by Dr. Ian Kupkee
Every year as Thanksgiving approaches, pet parents ask me if it’s really such a bad thing to share their feasts with the four-legged family members. I am often reminded that it’s the season for sharing, and that they are thankful for their pets. Surely a little bit of turkey is okay, right?
Nobody likes a holiday killjoy. And chances are, Grandma will break the “no table food” rule this year, too. So let’s just focus on the foods that Fluffy absolutely, positively cannot have.
Garlic and Onions
Garlic and onions are species belonging to the allium family, a type of plant that while beneficial for humans, is not tolerated by dogs and cats. Other common foods in this category include shallots, leeks, chives, and Chinese onions. Pets that ingest these foods often suffer from gastrointestinal distress. When larger amounts are consumed, a life-threatening condition called Heinz body anemia can develop. Clinical signs include lethargy, inappetance, pale gums, increased respiration and collapse. Heinz body anemia is fatal if not treated, so make sure any holiday treats do not include onions or garlic. One of our patients, a Jack Russell Terrier named Macy, spent the holidays getting blood transfusions after stealing and eating a spice packet. If you must give Fluffy a taste of the turkey, make sure it has not been seasoned with onions, garlic, or any member of the allium family.
Many sugar-free mints, candies, chewing gums and baked goods contain a sweetener called Xylitol. This naturally occurring compound is derived from the Birch tree, and is often marketed as a safe, natural alternative to sugar. Pets who ingest even small amounts of Xylitol experience sudden, dramatic drops in their blood sugar. While the most obvious clinical sign of Xylitol toxicity is seizures, many pets can also experience, vomiting, lethargy, weakness, collapse, and death. Xylitol toxicity is nearly always fatal, and pets who survive the initial crisis may still be at risk for liver damage and blood clotting disorders.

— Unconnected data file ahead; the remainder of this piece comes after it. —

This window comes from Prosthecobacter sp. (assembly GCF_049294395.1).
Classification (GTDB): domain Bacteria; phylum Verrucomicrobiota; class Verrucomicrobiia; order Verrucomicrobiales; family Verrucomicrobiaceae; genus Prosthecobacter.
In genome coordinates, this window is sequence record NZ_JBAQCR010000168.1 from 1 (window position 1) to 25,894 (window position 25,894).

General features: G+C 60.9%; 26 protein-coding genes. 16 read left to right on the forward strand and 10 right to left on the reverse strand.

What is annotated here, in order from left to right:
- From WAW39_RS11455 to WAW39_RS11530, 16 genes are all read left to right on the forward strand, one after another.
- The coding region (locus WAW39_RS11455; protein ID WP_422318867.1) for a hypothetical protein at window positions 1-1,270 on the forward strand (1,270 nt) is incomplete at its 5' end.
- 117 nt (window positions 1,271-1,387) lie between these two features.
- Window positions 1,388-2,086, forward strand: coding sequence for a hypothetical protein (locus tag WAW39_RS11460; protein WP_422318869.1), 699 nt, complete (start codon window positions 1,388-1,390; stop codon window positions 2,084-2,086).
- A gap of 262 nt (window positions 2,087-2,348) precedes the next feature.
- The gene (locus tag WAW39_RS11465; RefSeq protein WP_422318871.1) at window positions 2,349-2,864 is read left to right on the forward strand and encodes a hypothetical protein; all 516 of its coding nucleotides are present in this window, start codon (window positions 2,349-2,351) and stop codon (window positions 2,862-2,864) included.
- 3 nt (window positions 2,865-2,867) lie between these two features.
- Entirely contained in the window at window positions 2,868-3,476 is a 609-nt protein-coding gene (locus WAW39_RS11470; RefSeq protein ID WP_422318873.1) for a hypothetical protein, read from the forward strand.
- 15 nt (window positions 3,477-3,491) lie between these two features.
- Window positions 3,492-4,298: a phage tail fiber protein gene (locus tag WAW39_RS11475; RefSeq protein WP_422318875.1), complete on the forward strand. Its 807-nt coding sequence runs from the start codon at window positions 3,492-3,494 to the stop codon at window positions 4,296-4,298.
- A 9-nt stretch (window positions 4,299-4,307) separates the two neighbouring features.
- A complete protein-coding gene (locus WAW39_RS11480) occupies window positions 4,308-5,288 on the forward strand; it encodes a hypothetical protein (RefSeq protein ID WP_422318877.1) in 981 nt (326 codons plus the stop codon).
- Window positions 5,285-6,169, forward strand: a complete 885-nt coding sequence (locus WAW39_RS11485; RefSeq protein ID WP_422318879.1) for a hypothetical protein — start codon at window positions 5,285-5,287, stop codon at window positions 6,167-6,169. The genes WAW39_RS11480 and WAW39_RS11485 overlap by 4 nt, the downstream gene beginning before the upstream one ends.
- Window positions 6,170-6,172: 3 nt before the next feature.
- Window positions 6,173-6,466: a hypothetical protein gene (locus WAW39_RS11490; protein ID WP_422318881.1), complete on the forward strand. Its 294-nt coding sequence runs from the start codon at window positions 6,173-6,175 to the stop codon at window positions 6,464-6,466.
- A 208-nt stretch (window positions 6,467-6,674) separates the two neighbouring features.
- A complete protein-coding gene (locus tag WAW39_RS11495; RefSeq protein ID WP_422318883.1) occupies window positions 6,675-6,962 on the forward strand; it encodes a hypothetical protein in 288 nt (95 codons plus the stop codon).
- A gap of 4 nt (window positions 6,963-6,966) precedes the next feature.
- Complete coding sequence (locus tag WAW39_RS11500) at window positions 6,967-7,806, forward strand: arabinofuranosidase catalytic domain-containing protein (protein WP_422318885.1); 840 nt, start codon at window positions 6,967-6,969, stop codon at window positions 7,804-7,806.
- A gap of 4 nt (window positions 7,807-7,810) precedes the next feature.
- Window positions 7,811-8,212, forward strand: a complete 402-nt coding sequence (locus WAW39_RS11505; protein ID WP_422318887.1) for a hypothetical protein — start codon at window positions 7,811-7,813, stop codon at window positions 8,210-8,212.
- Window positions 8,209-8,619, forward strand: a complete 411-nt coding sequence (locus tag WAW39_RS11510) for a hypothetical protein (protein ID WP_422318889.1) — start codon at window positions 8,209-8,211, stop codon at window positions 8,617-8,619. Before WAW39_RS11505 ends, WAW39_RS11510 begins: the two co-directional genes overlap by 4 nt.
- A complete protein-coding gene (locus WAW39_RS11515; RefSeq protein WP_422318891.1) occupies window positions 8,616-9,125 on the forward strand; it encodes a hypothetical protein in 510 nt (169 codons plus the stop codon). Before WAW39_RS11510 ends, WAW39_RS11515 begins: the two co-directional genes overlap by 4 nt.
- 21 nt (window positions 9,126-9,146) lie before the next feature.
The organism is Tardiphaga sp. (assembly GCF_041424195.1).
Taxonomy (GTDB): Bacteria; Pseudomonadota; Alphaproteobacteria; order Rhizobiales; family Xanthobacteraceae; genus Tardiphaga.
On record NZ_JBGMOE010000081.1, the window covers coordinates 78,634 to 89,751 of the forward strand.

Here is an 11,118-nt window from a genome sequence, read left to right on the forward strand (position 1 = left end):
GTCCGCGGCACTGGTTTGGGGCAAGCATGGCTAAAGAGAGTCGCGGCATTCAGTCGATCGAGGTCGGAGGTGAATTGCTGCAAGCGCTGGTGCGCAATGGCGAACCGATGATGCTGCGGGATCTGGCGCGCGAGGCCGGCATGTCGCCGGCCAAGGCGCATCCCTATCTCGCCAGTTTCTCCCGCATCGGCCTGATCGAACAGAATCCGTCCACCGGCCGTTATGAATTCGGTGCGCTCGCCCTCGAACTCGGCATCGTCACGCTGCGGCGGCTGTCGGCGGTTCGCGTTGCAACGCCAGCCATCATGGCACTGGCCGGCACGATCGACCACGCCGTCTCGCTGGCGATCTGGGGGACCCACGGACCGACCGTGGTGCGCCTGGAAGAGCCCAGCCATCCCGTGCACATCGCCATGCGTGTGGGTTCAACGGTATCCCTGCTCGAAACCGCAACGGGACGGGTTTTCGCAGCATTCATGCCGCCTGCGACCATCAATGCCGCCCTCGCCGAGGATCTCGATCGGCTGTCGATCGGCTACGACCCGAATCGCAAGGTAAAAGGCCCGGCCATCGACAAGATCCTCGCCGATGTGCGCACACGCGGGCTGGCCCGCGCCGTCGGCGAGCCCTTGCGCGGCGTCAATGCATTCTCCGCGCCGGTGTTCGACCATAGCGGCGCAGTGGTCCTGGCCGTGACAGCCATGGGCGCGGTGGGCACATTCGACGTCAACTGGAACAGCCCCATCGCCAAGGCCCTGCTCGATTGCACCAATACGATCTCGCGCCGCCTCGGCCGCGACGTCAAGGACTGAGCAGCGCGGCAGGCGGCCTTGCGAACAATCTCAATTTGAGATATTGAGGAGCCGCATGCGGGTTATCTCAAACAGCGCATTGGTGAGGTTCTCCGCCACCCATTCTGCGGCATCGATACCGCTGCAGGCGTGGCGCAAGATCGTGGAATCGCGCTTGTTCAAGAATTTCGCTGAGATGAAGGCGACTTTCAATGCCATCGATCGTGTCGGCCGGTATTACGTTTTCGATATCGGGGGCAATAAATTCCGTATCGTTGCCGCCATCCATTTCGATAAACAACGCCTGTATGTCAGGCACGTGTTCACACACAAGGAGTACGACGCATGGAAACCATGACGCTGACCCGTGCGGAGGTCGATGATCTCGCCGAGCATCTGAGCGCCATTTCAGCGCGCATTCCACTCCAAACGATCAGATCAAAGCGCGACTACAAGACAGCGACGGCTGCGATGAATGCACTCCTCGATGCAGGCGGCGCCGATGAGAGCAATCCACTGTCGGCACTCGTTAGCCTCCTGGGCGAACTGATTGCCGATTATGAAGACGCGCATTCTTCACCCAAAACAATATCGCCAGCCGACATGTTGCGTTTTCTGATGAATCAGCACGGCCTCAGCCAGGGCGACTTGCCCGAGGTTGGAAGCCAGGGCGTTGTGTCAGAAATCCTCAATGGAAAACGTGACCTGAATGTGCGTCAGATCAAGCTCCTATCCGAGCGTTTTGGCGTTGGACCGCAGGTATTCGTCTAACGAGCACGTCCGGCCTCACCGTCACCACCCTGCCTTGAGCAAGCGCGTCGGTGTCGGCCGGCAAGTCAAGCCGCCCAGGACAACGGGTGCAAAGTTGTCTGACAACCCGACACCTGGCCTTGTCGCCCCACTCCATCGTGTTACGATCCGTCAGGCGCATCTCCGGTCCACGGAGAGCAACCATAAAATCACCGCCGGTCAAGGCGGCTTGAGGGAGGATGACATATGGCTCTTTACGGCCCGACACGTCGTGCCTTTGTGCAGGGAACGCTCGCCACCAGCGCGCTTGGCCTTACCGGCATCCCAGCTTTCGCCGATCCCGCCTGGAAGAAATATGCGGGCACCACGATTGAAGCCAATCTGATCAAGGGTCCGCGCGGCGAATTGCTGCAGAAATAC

Perhaps the most alarming aspect of Xylitol is the shear number of products in which it is found. In addition to products that are clearly marked as sugar-free, it is used to sweeten toothpaste, mouthwash, kids’ vitamins, supplements, fish oil capsules, and over-the-counter medications. Bottom line - anything that is marketed for human consumption should never be given to pets without first consulting your veterinarian. And since many products containing Xylitol are often found in ladies’ handbags, make sure your dinner guests stash their purses well out of Fluffy’s reach.
Our geriatric dachshund will magically forget about her aching back and defy the laws of gravity in her attempts to knock over a bottle of beer. While our guests think it’s hilarious, alcohol toxicity is one of the leading causes of holiday visits to the emergency clinic. Symptoms include respiratory depression and liver damage, so keep any adult beverages out of your fur-kid’s reach.
The texture of nuts and seeds make them difficult to digest as a general rule. Certain types such as walnuts, pecans, and hickory nuts can contain a toxin produced by common species of mold. Additionally nuts are naturally high in fat, and even these “good fats” can lead to pancreatitis in companion animals. Macadamia nuts have been linked to lethargy, weakness, tremors and seizures in dogs with a history of ingestion. While researchers have yet to identify the compound that causes these symptoms, the connection has been proven definitively.
In addition to caffeine, chocolate contains a substance called theobromine which is toxic to dogs and cats. Clinical signs of theobromine toxicity include vomiting, increased heart rate, rapid breathing, muscle rigidity, elevated body temperature, and seizures. While all chocolate can create problems, a general rule is the darker the chocolate, the greater the threat. Baking chocolate and cocoa powder are particularly dangerous.
Grapes and Raisins
These healthy treats contain a substance that has yet to be identified, but has been definitively linked to kidney failure in dogs and cats. Because they are often given to children as healthy snacks, it is important to make sure that the youngest guests at the table understand that they will make pets very sick.
Cooking twine, turkey bones, discarded fat, foil pans, and greasy paper towels are just a few of the reasons we are open on Black Friday. Make sure garbage bags are off the floor and out of reach. Secure garbage bins and clear counter tops as soon as possible. If your dog is crate trained or your kitty is happy in a separate room, you may want to consider keeping them out of the kitchen altogether.
The Most Important Tip Of All
Have a safe and wonderful holiday! Happy Thanksgiving from your friends at NBC 6 and Sabal Chase Animal Clinic!
Dr. Kupkee is the lead practitioner at Sabal Chase Animal Clinic in Miami.
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